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With Spring MVC, I know how you set the RequestMapping in every controller and method/action.

But what if I wanted this to be configurable, so for example I the following controllers:

BlogController 
 - with methods for listing blogs entries, single entry, new, update, etc.
ArticleController
 - with methods for listing articles entries, single entry, new, update, etc.

Now in my application, the administrator can setup 2 blogs for the webiste, and 1 article section so the urls would be like:

www.example.com/article_section1/ - uses ArticleController
www.example.com/blog1/ - uses BlogController
www.example.com/blog2/ - uses BlogController

Maybe after a while the administrator wants another article section, so they just configure that with a new section like:

www.example.com/article_section2/

This has to work dynamically/on-the-fly without having to restart the application of course.

My question is only concerned with how I will handle url mappings to my controllers.

How would this be possible with Spring MVC?

I only know how to map urls to controllers using @RequestMapping("/helloWorld") at the controller or method level, but this makes the url mappings fixed and not configurable like how I want it.

Update:

I will be storing the paths in the database, and with the mapping to the type of controller so like:

path                  controller
/article_section1/    article
/blog1/               blog
/blog2/               blog
..

With the above information, how could I dispatch the request to the correct controller?

Again, not looking to reload/redeploy, and I realize this will require more work but its in the spec :)

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1  
How did you end up implementing this? I am in a similar situation. –  DairyLea May 29 '13 at 13:43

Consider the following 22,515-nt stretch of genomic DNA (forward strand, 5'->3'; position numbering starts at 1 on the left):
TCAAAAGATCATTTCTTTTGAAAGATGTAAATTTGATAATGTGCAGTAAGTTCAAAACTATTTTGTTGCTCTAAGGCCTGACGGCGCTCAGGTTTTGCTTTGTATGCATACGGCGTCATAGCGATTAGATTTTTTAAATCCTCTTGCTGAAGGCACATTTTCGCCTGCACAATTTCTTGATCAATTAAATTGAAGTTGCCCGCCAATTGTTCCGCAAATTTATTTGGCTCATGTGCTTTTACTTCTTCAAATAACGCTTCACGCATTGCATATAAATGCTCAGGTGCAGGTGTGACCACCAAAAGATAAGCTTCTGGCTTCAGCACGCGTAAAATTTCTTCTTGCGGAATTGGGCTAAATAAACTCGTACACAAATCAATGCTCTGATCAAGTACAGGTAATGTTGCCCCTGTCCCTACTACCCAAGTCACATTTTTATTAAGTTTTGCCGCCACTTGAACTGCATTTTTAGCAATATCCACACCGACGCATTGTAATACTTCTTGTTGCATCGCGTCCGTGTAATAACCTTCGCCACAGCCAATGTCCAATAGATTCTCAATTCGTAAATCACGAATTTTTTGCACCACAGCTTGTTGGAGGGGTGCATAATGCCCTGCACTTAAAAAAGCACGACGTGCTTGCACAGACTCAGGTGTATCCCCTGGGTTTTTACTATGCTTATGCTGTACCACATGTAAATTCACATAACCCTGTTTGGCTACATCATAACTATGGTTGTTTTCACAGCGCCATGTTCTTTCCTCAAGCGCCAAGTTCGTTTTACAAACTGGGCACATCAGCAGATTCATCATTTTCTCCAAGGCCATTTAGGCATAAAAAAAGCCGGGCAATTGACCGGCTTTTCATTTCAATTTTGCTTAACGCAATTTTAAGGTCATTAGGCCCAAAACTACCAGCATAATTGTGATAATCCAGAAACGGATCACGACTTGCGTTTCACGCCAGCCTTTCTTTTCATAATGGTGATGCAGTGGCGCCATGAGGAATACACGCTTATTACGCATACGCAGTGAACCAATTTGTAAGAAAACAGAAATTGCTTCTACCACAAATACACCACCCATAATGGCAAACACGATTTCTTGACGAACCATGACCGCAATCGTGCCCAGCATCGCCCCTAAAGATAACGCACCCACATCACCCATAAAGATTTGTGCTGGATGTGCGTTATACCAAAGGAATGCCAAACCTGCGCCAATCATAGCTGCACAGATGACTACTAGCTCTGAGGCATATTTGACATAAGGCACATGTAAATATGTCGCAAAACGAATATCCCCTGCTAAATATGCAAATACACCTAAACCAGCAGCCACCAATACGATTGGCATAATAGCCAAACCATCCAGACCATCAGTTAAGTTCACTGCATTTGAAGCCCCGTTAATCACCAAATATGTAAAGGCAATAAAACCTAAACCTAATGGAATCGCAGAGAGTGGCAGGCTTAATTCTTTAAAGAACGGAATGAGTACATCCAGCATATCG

4 Answers 4

Would this sort of URL mapping work for you?

www.example.com/blog/1/
www.example.com/blog/2/

If yes, then that's easy: Spring 3 supports path variables: http://static.springsource.org/spring/docs/3.0.x/reference/mvc.html#mvc-ann-requestmapping-advanced

Alternatively, you can create a generic request mapping and your own sub-dispatcher that reads a config file, but I think that's probably more work than it's worth.

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3  
I want complete control over the url, I know about path variables thanks. Actually I am going to read the paths from the database, and then forward requests somehow to the correct controller, but not sure how. –  loyalflow Oct 3 '12 at 14:37

Truly changing the request mappings at runtime might be hard (and not really recommended, since small errors can easily occur). If you still wish to do it, perhaps JRebel, and more specificly LiveRebel can be interesting for live redeployment of code and configuration.

Otherwise, like other posts suggested, RequestMappings supports wildcards, the limits of this should be clear after a quick read of the official documentation.

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2  
no I want complete control over the url, so this won't work, and I don't want to reload/redeploy any code. was hoping I could somehow forward the request to the correct controller somehow. –  loyalflow Oct 3 '12 at 14:37
3  
Writing your own HandlerMapping might be interesting static.springsource.org/spring/docs/3.0.x/javadoc-api/org/… –  Rasmus Franke Oct 3 '12 at 14:47
    
thanks for that link, this seems to be the direction I will have to take given the requirements. –  loyalflow Oct 3 '12 at 15:05
    
What's the name of the handlermapping that picks up annotations @RequestMapping, would that be simple? –  loyalflow Oct 3 '12 at 15:57
    
JRebel supports Spring annotations so if you change @RequestMapping value, it the mapping will be reconfigured on the fly. As well as adding new beans, conponents, services, etc –  Anton Arhipov Oct 4 '12 at 16:10

Try using with @RequestMapping wild cards as below:

@RequestMapping(value="/article_section*/"}
public void getArticle(....){
//TODO implementation
}

@RequestMapping(value="/blog*/"}
public void getBlog(....){
//TODO implementation
}

Hope this helps!!!

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doesn't this work? @RequestMapping("/helloWorld*")

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